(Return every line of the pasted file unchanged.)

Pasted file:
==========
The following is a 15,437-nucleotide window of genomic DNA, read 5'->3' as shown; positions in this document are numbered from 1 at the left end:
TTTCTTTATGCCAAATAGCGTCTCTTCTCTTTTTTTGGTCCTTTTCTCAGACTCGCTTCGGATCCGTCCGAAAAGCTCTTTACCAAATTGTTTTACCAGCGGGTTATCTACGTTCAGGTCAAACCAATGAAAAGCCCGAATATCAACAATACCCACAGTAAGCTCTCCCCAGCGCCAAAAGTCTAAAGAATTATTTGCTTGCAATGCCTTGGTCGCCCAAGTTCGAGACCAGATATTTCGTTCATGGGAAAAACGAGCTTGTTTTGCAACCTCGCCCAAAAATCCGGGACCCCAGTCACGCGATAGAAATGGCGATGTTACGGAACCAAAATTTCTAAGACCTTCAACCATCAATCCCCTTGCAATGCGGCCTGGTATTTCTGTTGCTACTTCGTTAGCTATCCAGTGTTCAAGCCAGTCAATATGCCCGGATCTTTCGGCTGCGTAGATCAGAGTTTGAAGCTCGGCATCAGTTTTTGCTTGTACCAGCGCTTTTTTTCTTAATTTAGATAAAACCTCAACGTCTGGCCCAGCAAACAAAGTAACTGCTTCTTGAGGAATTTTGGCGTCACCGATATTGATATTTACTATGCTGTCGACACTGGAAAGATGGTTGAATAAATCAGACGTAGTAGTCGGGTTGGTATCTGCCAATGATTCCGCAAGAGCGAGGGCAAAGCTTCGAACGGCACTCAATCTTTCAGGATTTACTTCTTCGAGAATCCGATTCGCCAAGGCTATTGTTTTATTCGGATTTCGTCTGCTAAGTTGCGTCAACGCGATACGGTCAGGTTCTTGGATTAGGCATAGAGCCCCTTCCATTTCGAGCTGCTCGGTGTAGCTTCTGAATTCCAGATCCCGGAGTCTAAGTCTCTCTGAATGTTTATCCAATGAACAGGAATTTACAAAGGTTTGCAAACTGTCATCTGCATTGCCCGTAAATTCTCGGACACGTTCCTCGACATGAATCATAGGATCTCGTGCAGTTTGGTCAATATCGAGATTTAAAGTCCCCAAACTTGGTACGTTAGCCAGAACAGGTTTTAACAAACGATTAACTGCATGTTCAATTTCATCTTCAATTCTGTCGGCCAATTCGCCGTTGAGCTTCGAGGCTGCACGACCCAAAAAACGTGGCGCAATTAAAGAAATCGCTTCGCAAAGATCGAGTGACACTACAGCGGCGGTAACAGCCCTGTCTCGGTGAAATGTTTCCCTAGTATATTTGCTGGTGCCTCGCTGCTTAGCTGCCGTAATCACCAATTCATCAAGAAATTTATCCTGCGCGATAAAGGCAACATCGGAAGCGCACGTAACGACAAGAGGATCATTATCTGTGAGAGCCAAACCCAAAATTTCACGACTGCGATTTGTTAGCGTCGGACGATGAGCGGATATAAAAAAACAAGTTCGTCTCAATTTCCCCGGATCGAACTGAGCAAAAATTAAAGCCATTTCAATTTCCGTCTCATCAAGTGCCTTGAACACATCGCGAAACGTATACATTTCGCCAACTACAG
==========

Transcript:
The following is a 15,437-nucleotide window of genomic DNA, read 5'->3' as shown; positions in this document are numbered from 1 at the left end:
TTTCTTTATGCCAAATAGCGTCTCTTCTCTTTTTTTGGTCCTTTTCTCAGACTCGCTTCGGATCCGTCCGAAAAGCTCTTTACCAAATTGTTTTACCAGCGGGTTATCTACGTTCAGGTCAAACCAATGAAAAGCCCGAATATCAACAATACCCACAGTAAGCTCTCCCCAGCGCCAAAAGTCTAAAGAATTATTTGCTTGCAATGCCTTGGTCGCCCAAGTTCGAGACCAGATATTTCGTTCATGGGAAAAACGAGCTTGTTTTGCAACCTCGCCCAAAAATCCGGGACCCCAGTCACGCGATAGAAATGGCGATGTTACGGAACCAAAATTTCTAAGACCTTCAACCATCAATCCCCTTGCAATGCGGCCTGGTATTTCTGTTGCTACTTCGTTAGCTATCCAGTGTTCAAGCCAGTCAATATGCCCGGATCTTTCGGCTGCGTAGATCAGAGTTTGAAGCTCGGCATCAGTTTTTGCTTGTACCAGCGCTTTTTTTCTTAATTTAGATAAAACCTCAACGTCTGGCCCAGCAAACAAAGTAACTGCTTCTTGAGGAATTTTGGCGTCACCGATATTGATATTTACTATGCTGTCGACACTGGAAAGATGGTTGAATAAATCAGACGTAGTAGTCGGGTTGGTATCTGCCAATGATTCCGCAAGAGCGAGGGCAAAGCTTCGAACGGCACTCAATCTTTCAGGATTTACTTCTTCGAGAATCCGATTCGCCAAGGCTATTGTTTTATTCGGATTTCGTCTGCTAAGTTGCGTCAACGCGATACGGTCAGGTTCTTGGATTAGGCATAGAGCCCCTTCCATTTCGAGCTGCTCGGTGTAGCTTCTGAATTCCAGATCCCGGAGTCTAAGTCTCTCTGAATGTTTATCCAATGAACAGGAATTTACAAAGGTTTGCAAACTGTCATCTGCATTGCCCGTAAATTCTCGGACACGTTCCTCGACATGAATCATAGGATCTCGTGCAGTTTGGTCAATATCGAGATTTAAAGTCCCCAAACTTGGTACGTTAGCCAGAACAGGTTTTAACAAACGATTAACTGCATGTTCAATTTCATCTTCAATTCTGTCGGCCAATTCGCCGTTGAGCTTCGAGGCTGCACGACCCAAAAAACGTGGCGCAATTAAAGAAATCGCTTCGCAAAGATCGAGTGACACTACAGCGGCGGTAACAGCCCTGTCTCGGTGAAATGTTTCCCTAGTATATTTGCTGGTGCCTCGCTGCTTAGCTGCCGTAATCACCAATTCATCAAGAAATTTATCCTGCGCGATAAAGGCAACATCGGAAGCGCACGTAACGACAAGAGGATCATTATCTGTGAGAGCCAAACCCAAAATTTCACGACTGCGATTTGTTAGCGTCGGACGATGAGCGGATATAAAAAAACAAGTTCGTCTCAATTTCCCCGGATCGAACTGAGCAAAAATTAAAGCCATTTCAATTTCCGTCTCATCAAGTGCCTTGAACACATCGCGAAACGTATACATTTCGCCAACTACAG